These were on full display during this past weekend's meeting, which I attended, that brought together a small group of Americans and North Koreans to talk about possible paths toward defusing tensions and promoting progress.
Hosted by the Aspen Institute Germany, the setting couldn't have been more perfect. The conference was at a former East German secret police retreat near the Polish border. The North Koreans must have felt fully at home in the resort's system of tunnels that connected many of the property's buildings.
The retreat has also been updated with a yoga studio through which the North Korean delegation had to pass each morning to get to the meeting hall.
I imagined the irony was lost on them -- that while much of the world had moved to a more peaceful place, North Korea remained mired in the hostilities of the Cold War.
Once in the meeting, the North Koreans displayed the same dishonest, disturbing and dangerous traits that I had seen from them during my five years in the White House and my nearly two decades of following the issue.
When asked why they had broken the latest agreement with the United States, signed on Feb. 29, by announcing they would launch a missile in clear violation of both the recent understanding and a U.N. Security Council Resolution, they sprang into a litany of grievances against the United States, including their assertion that the United States continues to house nuclear weapons in South Korea ready to destroy the North.
When told by the American delegation that not only had all such weapons been removed in 1991, as a confidence-building measure they were welcome to inspect such suspected U.S. sites in the South if we could reciprocate with a similar inspection of suspected North Korean facilities.
When pressed a second time as to why they felt the need to launch a missile now, only to break a potential new start to negotiations, they stated that in honor of the late Kim Il Sung's 100th birthday they would send a weather satellite into orbit to help in their planting and harvesting to feed their people.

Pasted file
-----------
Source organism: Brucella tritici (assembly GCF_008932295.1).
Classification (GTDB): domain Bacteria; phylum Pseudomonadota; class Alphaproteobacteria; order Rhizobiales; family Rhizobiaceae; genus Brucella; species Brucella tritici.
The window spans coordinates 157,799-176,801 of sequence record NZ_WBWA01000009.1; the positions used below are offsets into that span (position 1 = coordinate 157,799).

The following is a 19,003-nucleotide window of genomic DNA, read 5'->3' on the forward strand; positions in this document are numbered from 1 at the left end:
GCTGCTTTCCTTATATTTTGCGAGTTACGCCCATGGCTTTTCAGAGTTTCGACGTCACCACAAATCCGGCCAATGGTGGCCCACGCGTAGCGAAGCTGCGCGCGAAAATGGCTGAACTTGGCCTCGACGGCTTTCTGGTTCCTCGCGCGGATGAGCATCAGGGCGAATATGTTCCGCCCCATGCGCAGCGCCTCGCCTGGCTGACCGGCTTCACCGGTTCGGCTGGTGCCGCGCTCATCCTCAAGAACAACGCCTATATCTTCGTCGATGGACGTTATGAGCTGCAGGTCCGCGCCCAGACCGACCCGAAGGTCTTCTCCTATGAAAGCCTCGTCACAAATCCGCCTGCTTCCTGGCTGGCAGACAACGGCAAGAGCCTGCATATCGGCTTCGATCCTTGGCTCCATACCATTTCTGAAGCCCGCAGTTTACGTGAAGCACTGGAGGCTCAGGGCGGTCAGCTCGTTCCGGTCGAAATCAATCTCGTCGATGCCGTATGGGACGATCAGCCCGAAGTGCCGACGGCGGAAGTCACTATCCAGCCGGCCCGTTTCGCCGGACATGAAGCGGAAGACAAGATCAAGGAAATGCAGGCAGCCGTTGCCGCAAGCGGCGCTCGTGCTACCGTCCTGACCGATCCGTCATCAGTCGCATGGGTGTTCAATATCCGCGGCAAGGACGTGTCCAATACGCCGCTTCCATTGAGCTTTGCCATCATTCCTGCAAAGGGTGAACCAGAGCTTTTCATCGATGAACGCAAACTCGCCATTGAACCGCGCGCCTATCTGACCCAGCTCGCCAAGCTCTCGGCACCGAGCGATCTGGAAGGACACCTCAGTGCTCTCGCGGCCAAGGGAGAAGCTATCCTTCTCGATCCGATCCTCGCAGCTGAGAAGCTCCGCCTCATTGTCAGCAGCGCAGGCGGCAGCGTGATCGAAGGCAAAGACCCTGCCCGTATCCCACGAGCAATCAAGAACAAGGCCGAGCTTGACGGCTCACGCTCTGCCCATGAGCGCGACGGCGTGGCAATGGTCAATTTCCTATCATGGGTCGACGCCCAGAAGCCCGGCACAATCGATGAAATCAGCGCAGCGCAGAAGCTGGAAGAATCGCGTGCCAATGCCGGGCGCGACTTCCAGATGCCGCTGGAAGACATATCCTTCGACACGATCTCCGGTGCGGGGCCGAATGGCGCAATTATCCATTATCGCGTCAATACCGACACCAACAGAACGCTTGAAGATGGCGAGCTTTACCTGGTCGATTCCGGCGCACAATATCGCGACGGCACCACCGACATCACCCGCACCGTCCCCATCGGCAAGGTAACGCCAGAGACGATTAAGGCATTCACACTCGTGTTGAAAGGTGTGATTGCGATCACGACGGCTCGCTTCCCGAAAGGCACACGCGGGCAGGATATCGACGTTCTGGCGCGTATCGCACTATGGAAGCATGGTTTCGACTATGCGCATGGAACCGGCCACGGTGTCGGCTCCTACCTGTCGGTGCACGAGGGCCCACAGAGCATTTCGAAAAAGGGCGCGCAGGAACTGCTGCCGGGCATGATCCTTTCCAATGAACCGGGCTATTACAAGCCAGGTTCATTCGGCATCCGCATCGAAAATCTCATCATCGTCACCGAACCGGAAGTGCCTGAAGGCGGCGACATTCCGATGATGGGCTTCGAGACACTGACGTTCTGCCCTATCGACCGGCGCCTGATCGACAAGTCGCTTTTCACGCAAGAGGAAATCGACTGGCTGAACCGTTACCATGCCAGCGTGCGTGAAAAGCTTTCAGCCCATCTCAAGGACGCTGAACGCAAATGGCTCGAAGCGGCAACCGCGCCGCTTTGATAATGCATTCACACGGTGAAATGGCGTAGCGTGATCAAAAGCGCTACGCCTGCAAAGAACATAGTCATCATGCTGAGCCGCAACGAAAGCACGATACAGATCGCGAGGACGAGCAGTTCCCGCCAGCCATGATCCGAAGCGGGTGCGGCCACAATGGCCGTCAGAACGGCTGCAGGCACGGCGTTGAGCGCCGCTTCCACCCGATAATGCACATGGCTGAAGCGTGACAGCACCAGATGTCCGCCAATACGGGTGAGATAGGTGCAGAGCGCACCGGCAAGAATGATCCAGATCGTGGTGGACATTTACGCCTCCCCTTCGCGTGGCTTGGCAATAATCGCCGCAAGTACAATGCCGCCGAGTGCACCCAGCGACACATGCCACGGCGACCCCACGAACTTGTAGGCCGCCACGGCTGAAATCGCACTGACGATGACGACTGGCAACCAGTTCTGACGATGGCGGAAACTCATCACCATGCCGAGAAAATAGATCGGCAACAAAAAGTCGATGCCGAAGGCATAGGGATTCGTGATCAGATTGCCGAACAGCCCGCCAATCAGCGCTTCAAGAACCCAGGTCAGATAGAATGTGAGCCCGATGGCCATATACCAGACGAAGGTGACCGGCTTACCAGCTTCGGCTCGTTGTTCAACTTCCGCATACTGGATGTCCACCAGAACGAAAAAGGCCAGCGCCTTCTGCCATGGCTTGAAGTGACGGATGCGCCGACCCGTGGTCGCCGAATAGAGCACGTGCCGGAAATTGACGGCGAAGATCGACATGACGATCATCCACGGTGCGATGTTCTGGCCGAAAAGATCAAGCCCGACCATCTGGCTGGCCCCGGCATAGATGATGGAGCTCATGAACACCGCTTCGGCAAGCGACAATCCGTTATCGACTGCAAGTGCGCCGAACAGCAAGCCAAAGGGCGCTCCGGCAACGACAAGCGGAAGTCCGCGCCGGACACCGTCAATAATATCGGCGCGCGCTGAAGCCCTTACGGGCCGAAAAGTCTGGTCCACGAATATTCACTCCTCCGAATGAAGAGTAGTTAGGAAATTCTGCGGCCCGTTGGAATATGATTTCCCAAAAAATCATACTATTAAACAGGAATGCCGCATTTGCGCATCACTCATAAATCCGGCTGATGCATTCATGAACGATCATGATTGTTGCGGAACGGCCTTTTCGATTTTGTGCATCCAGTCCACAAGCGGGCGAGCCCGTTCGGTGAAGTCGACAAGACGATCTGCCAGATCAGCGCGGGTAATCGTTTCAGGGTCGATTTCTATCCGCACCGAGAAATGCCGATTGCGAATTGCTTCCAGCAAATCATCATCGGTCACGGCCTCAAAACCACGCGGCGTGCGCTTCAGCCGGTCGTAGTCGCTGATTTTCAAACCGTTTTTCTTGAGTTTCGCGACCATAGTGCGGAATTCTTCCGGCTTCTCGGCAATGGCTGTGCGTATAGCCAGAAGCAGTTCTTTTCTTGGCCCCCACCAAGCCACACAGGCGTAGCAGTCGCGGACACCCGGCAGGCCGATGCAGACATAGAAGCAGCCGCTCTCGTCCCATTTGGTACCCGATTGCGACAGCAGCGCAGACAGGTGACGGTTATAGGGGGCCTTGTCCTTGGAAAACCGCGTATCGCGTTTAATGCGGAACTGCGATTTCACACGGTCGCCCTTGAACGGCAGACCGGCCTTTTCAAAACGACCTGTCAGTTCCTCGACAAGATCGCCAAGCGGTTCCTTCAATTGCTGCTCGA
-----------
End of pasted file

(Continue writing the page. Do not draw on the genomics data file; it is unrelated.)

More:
We pointed out that the missile technology they were testing was banned not because it could launch a satellite but because it was the same technology that could launch a nuclear warhead. But if it was a weather satellite they desired, the international community could certainly find a way to launch it into space for them.
Their stated concern over the livelihood of their people rang hollow in that eastern German great hall, coming as it did from a regime that systematically starves its own people.
In a last valiant attempt to gain a better understanding of why they thought it was to their benefit to give up the promised 265,000 tons of food aid and a possible road back to international negotiations, one North Korean delegate declared that Pyongyang will undertake the launch as is its sovereign right while another stated that North Korea will manufacture "as many nuclear weapons as it deems necessary."
To no one's surprise and everyone's disappointment, well-crafted American suggestions on more productive means to better the economic, political and security environment fell on deaf ears.
We relayed that even monumental change in the relationship between countries is possible. Myanmar, formerly called Burma and long hostile to the West and Western allies in Southeast Asia, has had a tremendous change of heart of late, not only moving toward a brighter future domestically but also working hard to repair relations with its neighbors.
Myanmar has reportedly even expressed an interest in joining Cobra Gold in the future. The military exercise in question is Washington's longest-standing military exercise in the Pacific, with 13,000 forces involved in the drill from the United States, Thailand, Singapore, Japan, South Korea, Indonesia and Malaysia.
The point was that international recognition and acceptance is possible if North Korea wanted to think anew. The converse, signaled by the missile launch that is scheduled to take place in two week's time, would only increase Pyongyang's isolation, bring further sanctions on the elites and ratchet up an already tense situation on the Korean Peninsula to even more dangerous levels.
But, just like that, the conference ended. The North Koreans had decided to walk a different path, leaving the two-day meeting half a day early.
As their delegation departed, out through the yoga studio and through the tunnels, it was hard not to look at their backs and think they were making a choice to stay in a very dark past while risking the future of themselves and the entire Korean Peninsula.
(Samantha Ravich was deputy national security adviser for U.S. Vice President Richard Cheney.)
(United Press International's "Outside View" commentaries are written by outside contributors who specialize in a variety of important issues. The views expressed do not necessarily reflect those of United Press International. In the interests of creating an open forum, original submissions are invited.)